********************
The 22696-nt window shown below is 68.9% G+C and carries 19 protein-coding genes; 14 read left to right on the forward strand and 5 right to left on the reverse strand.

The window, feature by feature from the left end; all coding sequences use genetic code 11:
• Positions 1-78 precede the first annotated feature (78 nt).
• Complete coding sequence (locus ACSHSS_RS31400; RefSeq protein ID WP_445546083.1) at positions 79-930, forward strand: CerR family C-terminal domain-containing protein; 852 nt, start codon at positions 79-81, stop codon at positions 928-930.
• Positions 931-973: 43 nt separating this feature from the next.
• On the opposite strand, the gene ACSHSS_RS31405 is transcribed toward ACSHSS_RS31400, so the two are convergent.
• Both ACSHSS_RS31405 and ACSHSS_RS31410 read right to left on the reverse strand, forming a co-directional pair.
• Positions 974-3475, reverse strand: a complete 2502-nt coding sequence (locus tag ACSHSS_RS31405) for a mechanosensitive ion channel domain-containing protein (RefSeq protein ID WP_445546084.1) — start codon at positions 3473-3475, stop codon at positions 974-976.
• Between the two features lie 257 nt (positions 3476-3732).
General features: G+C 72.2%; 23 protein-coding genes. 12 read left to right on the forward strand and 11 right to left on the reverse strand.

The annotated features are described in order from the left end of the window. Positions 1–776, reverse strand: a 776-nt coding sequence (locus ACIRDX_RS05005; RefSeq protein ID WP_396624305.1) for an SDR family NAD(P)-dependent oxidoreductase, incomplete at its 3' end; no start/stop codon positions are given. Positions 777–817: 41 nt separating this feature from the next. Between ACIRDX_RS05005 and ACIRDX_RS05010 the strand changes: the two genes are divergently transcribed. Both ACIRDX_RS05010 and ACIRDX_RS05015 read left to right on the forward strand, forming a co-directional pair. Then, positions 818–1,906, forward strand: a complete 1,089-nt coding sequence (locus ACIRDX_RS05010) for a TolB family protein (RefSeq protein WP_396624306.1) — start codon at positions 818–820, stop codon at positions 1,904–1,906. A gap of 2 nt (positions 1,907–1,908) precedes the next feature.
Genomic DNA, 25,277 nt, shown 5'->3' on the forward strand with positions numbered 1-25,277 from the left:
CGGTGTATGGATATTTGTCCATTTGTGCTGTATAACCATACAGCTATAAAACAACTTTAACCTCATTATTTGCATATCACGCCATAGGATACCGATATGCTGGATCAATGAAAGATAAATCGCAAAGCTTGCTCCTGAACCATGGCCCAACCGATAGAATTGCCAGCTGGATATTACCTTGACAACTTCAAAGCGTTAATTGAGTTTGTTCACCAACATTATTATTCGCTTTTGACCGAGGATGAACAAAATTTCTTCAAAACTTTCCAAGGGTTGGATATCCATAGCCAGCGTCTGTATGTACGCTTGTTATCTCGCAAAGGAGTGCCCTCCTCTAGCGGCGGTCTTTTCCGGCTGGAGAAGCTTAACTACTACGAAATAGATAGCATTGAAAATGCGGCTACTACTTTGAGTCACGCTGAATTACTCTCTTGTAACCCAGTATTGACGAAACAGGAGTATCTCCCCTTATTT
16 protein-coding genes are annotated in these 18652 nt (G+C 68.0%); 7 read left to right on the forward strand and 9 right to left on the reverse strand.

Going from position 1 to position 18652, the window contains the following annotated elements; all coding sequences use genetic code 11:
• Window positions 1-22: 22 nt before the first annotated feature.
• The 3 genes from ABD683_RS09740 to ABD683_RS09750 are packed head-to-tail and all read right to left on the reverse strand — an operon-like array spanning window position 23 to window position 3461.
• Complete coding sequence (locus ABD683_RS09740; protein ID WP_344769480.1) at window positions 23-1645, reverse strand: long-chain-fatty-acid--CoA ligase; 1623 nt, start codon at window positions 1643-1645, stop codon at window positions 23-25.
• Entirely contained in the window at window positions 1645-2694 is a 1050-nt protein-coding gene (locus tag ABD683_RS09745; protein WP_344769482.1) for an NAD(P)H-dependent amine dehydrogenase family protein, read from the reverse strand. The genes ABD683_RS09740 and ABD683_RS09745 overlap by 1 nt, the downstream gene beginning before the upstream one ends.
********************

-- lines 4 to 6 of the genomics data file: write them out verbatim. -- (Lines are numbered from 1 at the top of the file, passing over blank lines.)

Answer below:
• Complete coding sequence (locus ACSHSS_RS31400; RefSeq protein ID WP_445546083.1) at positions 79-930, forward strand: CerR family C-terminal domain-containing protein; 852 nt, start codon at positions 79-81, stop codon at positions 928-930.
• Positions 931-973: 43 nt separating this feature from the next.
• On the opposite strand, the gene ACSHSS_RS31405 is transcribed toward ACSHSS_RS31400, so the two are convergent.